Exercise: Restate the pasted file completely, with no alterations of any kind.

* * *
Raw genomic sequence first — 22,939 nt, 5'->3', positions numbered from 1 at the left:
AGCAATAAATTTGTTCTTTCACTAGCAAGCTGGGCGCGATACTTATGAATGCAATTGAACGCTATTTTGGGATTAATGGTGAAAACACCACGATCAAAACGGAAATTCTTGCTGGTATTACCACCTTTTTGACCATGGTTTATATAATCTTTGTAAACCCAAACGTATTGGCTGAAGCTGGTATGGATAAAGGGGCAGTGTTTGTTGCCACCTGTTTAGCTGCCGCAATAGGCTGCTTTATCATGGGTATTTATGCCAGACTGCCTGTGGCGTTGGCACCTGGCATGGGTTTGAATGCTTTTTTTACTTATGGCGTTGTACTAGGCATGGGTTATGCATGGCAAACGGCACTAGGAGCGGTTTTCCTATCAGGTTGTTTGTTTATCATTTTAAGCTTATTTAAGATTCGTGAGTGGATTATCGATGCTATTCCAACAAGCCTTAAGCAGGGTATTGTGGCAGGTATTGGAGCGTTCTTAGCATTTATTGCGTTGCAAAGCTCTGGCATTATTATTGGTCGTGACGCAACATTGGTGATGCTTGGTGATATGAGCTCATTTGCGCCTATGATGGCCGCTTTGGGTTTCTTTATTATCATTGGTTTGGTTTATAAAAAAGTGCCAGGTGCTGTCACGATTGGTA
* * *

Raw genomic sequence first — 22,939 nt, 5'->3', positions numbered from 1 at the left:
AGCAATAAATTTGTTCTTTCACTAGCAAGCTGGGCGCGATACTTATGAATGCAATTGAACGCTATTTTGGGATTAATGGTGAAAACACCACGATCAAAACGGAAATTCTTGCTGGTATTACCACCTTTTTGACCATGGTTTATATAATCTTTGTAAACCCAAACGTATTGGCTGAAGCTGGTATGGATAAAGGGGCAGTGTTTGTTGCCACCTGTTTAGCTGCCGCAATAGGCTGCTTTATCATGGGTATTTATGCCAGACTGCCTGTGGCGTTGGCACCTGGCATGGGTTTGAATGCTTTTTTTACTTATGGCGTTGTACTAGGCATGGGTTATGCATGGCAAACGGCACTAGGAGCGGTTTTCCTATCAGGTTGTTTGTTTATCATTTTAAGCTTATTTAAGATTCGTGAGTGGATTATCGATGCTATTCCAACAAGCCTTAAGCAGGGTATTGTGGCAGGTATTGGAGCGTTCTTAGCATTTATTGCGTTGCAAAGCTCTGGCATTATTATTGGTCGTGACGCAACATTGGTGATGCTTGGTGATATGAGCTCATTTGCGCCTATGATGGCCGCTTTGGGTTTCTTTATTATCATTGGTTTGGTTTATAAAAAAGTGCCAGGTGCTGTCACGATTGGTA